Written by Cherie Koh
“Is it possible, in the final analysis, for one human being to achieve perfect understanding of another?”
It’s not untrue that I spend a great amount of my time, if not too much – thinking of the things that have happened in my life and the motivations I have put into achieving such moments and its final denouement that was all but disappointing. I try to be precise, but sometimes a puzzle remains unsolved and I’m no Conan so I don’t know why things happen the way they do, or did. Some times it confuses me, but most days it makes me retreat into quiet somnolence not knowing what to do with all these carefully preserved images, pickled delicacies put on a shelf to age well.
If I know you, then chances are I’ve written about you. Maybe not a thirteen-page tear jerker, but definitely something – a line, a verse or two, maybe soliloquy in a quatrain… but somewhere, something I wrote about you.
Two years ago, I found myself not being able to clasp my hands because I was used to holding someone else’s. There was something about holding your own hands that defiled the innocence that fingers brought to mind; letting on hope that was concomitant with the act of prayer. The gaps of my fingers with its jutted bones curled inwards whenever I tried to lace them together. It was an unnatural, almost grotesque gesture that was neither pleasant nor reserved, contrary to common schoolgirl etiquette. And so it was, I wouldn’t have to say Grace (not that I found myself having to, anyway) or had there been any occasion that required me to club my fingers into a semi-balled fists.
Nor could I ever forget a vacant room diagonally opposite mine, emptying out its contents and shipping its belongings and its owner across the pond. I stood numbly in the early hours nearing dawn, and once more in the afternoon when the rain fell and obstructed my proper farewell.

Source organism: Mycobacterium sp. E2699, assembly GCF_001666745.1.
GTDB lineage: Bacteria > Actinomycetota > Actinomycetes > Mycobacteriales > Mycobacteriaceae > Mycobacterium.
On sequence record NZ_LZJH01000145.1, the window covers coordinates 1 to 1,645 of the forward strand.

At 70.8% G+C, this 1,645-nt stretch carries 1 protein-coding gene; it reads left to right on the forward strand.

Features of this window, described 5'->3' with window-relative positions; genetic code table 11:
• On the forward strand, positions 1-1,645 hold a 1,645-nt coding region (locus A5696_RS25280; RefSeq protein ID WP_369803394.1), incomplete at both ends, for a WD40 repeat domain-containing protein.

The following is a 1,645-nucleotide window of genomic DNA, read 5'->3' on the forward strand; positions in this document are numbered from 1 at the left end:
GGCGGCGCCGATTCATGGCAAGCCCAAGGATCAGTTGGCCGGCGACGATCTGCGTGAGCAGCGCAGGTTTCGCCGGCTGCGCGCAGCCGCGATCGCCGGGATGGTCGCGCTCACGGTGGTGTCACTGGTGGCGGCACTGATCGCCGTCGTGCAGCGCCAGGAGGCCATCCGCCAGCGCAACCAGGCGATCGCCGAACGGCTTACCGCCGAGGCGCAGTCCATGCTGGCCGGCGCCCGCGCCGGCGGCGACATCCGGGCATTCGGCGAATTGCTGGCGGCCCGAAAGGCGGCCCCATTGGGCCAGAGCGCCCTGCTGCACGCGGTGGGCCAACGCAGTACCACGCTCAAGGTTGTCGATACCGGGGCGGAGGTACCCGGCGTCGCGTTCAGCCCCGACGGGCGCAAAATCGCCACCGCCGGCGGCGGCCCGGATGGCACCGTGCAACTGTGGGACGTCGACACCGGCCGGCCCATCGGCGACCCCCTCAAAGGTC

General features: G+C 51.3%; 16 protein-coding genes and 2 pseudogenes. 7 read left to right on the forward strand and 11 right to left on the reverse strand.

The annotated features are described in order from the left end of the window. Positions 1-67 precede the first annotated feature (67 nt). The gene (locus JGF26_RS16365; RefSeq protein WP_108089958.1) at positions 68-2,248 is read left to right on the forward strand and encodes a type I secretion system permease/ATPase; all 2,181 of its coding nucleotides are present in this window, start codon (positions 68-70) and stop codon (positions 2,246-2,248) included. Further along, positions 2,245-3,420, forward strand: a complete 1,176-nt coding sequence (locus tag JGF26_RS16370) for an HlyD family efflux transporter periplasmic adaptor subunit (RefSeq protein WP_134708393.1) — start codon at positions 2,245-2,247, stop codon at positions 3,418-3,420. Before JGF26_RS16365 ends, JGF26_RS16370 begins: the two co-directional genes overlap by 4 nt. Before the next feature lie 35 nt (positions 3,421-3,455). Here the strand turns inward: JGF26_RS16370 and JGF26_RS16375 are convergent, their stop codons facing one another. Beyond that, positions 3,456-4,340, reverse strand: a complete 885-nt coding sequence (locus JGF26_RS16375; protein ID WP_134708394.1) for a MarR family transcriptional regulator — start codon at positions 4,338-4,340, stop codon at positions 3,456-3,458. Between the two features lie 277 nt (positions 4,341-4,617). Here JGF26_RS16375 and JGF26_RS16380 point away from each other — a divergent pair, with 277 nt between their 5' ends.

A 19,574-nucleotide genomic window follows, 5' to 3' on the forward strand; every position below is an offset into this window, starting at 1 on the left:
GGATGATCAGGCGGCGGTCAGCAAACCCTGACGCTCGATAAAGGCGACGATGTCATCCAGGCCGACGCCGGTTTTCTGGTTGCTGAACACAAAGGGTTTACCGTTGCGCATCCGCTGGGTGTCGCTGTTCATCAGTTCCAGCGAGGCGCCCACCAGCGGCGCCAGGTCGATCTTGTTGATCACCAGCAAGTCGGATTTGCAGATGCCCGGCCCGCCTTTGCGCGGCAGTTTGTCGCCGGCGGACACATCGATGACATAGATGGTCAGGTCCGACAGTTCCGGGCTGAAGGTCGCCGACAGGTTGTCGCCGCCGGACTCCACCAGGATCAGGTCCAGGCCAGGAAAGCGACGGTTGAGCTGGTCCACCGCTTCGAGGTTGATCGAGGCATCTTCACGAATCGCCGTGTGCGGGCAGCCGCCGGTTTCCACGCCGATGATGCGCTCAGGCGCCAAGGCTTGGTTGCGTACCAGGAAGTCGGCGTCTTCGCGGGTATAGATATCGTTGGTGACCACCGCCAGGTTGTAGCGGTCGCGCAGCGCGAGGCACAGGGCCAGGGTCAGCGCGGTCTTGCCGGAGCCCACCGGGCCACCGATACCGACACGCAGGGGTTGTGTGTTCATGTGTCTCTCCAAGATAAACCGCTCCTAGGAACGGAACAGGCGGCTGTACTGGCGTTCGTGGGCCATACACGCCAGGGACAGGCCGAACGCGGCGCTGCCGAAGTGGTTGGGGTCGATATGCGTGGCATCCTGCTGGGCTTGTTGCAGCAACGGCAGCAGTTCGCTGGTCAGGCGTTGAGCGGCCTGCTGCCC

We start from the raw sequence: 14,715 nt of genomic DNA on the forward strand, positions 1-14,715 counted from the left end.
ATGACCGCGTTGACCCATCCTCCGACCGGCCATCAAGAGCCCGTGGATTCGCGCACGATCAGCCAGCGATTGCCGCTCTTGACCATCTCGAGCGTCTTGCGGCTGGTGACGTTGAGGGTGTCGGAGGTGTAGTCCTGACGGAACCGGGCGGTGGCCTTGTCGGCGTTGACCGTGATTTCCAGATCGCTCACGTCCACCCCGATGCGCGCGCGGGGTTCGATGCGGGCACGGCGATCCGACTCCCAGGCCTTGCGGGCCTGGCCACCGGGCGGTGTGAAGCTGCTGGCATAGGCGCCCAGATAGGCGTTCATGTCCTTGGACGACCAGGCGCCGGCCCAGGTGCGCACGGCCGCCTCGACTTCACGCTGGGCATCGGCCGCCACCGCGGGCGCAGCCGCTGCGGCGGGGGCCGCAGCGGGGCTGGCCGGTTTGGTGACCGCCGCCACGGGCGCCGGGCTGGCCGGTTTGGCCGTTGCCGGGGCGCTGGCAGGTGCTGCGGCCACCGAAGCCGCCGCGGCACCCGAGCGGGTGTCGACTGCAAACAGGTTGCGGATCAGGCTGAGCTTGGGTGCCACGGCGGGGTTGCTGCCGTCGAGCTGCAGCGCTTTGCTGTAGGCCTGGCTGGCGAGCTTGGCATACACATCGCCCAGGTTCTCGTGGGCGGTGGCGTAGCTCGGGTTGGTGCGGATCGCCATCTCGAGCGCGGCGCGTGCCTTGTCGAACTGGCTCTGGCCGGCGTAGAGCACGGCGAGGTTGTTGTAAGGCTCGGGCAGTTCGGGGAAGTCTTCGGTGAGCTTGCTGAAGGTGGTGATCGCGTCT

One winter night last year, it was one of the colder months – in the drunken haze on the cobblestoned streets on the way to St. Cath’s, there was another story. In fact, it transformed into a 4am piece a month later, my mind trying to dredge up whatever that was left from that late night of hand-holding and painful twenty minutes walk. It was comical, but also cruel – the way the the night ended but always pleasantly tucked in the prefrontal cortex.
But if it wasn’t for that winter night, then I probably wouldn’t have received a call in March and no one would have been able to tell me how thick the snow was in Miyagi in early Spring for an hour or talk about spiders two weeks after I was in Prague. This one deserves more words than all the others, but I would be giving too much away and most importantly, I fear it will taint the way these were collected: selfishly detailed and painfully rare to come across.
The thing is, no I don’t think it is ever possible to understand anything, or anyone completely. Not towards another human being, nor towards events and instances. I don’t know why I felt the need to speak of the days I remember so clearly of things and certain persons and that it took so long to answer a question I was confident in answering. I suppose it makes me slightly sad to think of these as just transient phases in my life that I am so determined to retain; it agitates me that the effort one has put into attaining the most ideal outcomes only stays in the limelight for so long, before taking a permanent leave of absence without any explanation. I suppose the only consolation for one is that: truth exists, even if it exists in secrecy.
vincit omnia veritas